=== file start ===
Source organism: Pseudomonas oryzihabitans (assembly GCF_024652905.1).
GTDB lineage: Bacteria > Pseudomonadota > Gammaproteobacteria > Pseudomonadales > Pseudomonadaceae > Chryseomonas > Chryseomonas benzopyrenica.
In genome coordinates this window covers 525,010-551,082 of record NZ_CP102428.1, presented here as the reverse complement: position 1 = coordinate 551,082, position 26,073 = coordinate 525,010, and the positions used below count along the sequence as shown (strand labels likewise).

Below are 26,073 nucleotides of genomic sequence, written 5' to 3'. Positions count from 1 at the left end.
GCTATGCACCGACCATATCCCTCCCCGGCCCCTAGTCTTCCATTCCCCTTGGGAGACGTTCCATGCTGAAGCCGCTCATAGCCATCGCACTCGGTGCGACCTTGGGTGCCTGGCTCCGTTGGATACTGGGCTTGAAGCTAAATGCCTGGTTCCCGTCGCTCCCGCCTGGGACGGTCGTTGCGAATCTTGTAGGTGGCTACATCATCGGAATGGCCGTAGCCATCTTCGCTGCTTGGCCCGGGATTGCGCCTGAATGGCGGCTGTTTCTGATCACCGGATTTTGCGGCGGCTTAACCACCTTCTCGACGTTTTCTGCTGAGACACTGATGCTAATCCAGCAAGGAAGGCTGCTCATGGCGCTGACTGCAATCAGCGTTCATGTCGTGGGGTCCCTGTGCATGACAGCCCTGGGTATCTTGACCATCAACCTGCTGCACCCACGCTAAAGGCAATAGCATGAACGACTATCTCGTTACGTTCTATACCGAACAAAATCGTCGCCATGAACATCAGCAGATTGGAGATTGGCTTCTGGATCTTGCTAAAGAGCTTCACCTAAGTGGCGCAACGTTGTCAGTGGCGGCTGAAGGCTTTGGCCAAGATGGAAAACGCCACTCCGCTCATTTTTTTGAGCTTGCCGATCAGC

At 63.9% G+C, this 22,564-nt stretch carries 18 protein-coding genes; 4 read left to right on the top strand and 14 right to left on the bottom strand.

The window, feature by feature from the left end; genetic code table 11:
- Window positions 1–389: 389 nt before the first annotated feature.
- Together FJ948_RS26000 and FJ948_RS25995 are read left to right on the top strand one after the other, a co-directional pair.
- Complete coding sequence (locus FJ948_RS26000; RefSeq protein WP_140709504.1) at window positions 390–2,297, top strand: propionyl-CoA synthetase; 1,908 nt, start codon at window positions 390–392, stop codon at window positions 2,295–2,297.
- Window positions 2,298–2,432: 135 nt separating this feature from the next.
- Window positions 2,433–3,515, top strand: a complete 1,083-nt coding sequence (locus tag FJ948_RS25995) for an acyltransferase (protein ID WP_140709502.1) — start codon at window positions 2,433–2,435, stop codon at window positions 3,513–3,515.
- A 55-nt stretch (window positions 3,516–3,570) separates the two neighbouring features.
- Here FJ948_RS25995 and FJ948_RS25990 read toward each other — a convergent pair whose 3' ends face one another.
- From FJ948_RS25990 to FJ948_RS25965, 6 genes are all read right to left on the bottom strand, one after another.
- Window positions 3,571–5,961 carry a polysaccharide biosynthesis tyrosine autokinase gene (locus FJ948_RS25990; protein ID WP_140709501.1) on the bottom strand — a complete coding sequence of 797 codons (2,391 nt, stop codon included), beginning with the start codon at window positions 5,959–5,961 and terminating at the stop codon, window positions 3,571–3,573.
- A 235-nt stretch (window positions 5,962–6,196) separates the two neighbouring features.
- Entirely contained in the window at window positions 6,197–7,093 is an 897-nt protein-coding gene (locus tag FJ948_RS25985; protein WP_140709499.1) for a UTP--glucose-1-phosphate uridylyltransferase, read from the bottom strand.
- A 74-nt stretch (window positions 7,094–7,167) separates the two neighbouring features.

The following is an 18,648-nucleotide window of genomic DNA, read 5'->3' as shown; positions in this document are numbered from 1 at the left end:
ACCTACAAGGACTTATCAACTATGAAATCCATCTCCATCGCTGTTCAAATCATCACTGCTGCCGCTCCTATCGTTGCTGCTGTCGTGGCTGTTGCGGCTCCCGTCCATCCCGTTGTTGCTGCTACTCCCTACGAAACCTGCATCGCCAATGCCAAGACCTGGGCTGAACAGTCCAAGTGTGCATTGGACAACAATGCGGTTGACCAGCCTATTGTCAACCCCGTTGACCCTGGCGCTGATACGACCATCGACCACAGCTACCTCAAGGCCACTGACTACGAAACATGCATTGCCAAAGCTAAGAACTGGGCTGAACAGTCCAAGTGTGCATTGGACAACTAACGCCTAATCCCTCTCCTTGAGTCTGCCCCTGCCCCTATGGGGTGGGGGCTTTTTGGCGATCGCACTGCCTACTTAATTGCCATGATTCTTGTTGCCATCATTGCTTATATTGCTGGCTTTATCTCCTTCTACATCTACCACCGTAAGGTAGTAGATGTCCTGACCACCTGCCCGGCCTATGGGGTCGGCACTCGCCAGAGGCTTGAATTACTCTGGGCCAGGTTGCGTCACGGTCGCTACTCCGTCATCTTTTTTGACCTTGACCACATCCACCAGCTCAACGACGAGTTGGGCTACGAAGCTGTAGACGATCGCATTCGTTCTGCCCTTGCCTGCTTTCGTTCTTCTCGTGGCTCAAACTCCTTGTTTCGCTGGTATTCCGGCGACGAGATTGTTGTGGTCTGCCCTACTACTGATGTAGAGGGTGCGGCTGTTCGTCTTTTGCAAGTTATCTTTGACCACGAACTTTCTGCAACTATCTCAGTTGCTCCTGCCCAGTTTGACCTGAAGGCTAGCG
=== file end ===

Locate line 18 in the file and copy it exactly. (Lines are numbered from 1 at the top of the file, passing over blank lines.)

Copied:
- Entirely contained in the window at window positions 6,197–7,093 is an 897-nt protein-coding gene (locus tag FJ948_RS25985; protein WP_140709499.1) for a UTP--glucose-1-phosphate uridylyltransferase, read from the bottom strand.